Are we throwing away our idea of democracy? | South China Morning Post
  • Sat
  • Feb 28, 2015
  • Updated: 5:04am
Public Eye
PUBLISHED : Wednesday, 11 December, 2013, 5:25am
UPDATED : Wednesday, 11 December, 2013, 5:25am

Are we throwing away our idea of democracy?

BIO

Michael Chugani is a Hong Kong-born American citizen who has worked for many years as a journalist in Hong Kong, the USA and London. Aside from being a South China Morning Post columnist he also hosts ATV’s Newsline show, a radio show and writes for two Chinese-language publications. He has published a number of books on politics which contain English and Chinese versions.
 

What do you call it when missiles are hurled in the name of democracy to stop those you disagree with from having their say? We call it defiling democracy. Missiles intended for Chief Executive Leung Chun-ying at a town hall forum last Saturday missed, but an egg landed smack on Financial Secretary John Tsang Chun-wah's head. Sure, you can argue it's no big deal for eggs or shoes to be hurled at political leaders. It happens from time to time in democratic societies. Politicians such as Bill Clinton, Tony Blair, David Cameron and Ed Miliband have all been recipients. But most are random acts by kooks or disgruntled lone protesters. The ugly scenes of last Saturday and Sunday were anything but random. They were orchestrated attacks by political parties belonging to the so-called democracy camp intended solely to thwart Leung's right of free speech to discuss issues that directly affect the people. Is that how our self-proclaimed champions of democracy define democracy? If yes, Public Eye wants none of it. Every leader, loved or hated, has a right to communicate face to face with the people. Those who can't stand Leung can choose to stay away from his district visits. If they hate him enough, they have the right to organise a peaceful mass boycott. That is what people who understand democracy would do. Hurling missiles to disrupt others from hearing what Leung has to say is what thugs do. Public Eye is waiting for the democracy camp to condemn in the strongest possible terms last weekend's thuggish behaviour by some of its supporters. But we know that won't happen.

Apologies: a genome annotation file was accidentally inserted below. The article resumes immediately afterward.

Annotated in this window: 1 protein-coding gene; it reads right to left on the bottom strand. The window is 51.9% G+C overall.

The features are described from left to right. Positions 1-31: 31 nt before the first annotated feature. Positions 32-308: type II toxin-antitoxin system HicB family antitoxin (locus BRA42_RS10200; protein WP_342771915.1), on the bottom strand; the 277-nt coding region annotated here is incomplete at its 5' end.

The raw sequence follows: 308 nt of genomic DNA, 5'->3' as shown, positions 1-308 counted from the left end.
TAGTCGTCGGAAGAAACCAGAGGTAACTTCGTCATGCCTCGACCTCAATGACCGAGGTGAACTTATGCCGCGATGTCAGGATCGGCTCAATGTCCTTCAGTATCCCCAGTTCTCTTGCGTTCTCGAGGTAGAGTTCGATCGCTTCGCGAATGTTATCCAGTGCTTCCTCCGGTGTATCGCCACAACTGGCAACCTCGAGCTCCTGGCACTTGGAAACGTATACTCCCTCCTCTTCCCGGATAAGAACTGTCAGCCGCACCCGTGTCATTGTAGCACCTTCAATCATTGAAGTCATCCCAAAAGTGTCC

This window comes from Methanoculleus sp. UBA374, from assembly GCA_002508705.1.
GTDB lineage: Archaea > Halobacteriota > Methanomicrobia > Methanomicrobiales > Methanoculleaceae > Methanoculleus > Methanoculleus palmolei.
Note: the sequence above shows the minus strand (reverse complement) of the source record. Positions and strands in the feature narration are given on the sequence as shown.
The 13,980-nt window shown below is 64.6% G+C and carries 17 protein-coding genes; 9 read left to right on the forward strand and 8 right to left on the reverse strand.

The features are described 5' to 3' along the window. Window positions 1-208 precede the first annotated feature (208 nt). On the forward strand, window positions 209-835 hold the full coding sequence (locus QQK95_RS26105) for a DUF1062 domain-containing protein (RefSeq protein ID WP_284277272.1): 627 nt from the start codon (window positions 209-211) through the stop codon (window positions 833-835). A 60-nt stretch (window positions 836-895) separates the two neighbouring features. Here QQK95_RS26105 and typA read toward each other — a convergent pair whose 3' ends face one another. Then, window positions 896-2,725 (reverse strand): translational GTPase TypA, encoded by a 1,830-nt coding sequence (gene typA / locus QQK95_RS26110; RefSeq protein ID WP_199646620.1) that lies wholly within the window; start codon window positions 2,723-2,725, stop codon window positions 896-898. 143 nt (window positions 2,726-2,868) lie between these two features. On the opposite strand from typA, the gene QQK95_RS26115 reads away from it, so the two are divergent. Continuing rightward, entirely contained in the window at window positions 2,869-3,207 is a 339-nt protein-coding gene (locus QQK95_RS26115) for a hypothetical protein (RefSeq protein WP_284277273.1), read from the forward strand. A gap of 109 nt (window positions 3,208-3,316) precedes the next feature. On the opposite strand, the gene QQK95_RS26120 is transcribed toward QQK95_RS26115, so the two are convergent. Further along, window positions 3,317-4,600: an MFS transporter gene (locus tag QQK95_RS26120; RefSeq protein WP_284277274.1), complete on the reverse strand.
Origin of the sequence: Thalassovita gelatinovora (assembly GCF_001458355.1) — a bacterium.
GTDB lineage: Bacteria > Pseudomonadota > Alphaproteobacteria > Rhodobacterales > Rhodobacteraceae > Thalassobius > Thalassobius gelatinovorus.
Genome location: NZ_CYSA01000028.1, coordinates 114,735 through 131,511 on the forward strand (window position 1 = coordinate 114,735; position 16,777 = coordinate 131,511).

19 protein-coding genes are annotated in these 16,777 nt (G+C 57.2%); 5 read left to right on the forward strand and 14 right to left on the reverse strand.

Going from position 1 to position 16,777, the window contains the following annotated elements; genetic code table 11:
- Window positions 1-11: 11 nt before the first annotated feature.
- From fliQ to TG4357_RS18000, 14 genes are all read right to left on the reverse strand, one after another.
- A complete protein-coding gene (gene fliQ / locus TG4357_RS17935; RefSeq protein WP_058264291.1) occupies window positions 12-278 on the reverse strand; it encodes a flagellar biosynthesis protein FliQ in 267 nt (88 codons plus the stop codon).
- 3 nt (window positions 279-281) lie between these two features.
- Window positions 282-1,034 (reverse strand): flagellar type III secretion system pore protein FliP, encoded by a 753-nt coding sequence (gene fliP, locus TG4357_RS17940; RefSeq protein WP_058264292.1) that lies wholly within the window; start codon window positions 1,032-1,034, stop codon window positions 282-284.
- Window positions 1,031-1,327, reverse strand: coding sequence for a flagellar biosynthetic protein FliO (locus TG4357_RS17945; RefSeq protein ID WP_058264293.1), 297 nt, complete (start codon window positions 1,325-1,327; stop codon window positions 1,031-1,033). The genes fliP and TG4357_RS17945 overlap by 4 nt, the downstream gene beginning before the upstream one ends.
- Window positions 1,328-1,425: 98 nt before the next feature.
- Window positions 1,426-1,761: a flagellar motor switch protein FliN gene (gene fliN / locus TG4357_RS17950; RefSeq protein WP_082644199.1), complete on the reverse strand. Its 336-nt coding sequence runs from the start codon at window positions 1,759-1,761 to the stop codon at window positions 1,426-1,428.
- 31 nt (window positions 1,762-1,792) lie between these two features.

Revolution won't fit into people's social calendar

Forget eggs, radical lawmaker Wong Yuk-man wants to progress to petrol bombs next. His threat of a violent revolution over political reforms during a verbal clash in the Legislative Council with Chief Secretary Carrie Lam Cheng Yuet-ngor rattled nerves. C.Y. Leung joined Lam in sternly warning that the government would not tolerate such violence. But aren't we making a revolution out of a mountain of eggshells? Hurling firebombs to win democracy? For goodness sake. Hongkongers are a lot of things, but revolutionaries they are not. They love their wine, mobile phones, facials, horse-racing and yum cha too much. Hong Kong's democracy struggle involves a round of golf in the morning and a protest in the afternoon. Who can forget Anson Chan Fang On-sang sneaking off to a beauty salon minutes after making a big show of joining a democracy march? Hongkongers only revolt when they have one fewer television station on which to watch soap operas. So let's lighten up over Wong's big talk of petrol bombs. He's not nicknamed "Mad Dog" for nothing.

 

So what happened to John Tsang's kung fu moves?

Has Public Eye remembered it wrong or does John Tsang always boast about being skilled in fencing and kung fu? Yes, he does. So how come he doesn't know how to duck? Aren't kung fu guys supposed to know what's coming at them? Any Bruce Lee movie would attest to that. Even former US president George W. Bush knew how to duck when two shoes came flying at him, one after another in quick succession. But not our "Black Belt Tsang". He couldn't even dodge an egg hurled at C.Y. Leung by a protester with lousy aim. If that isn't egg on the face for a kung fu master, we don't know what is.

 

Michael Chugani is a columnist and TV host. mickchug@gmail.com

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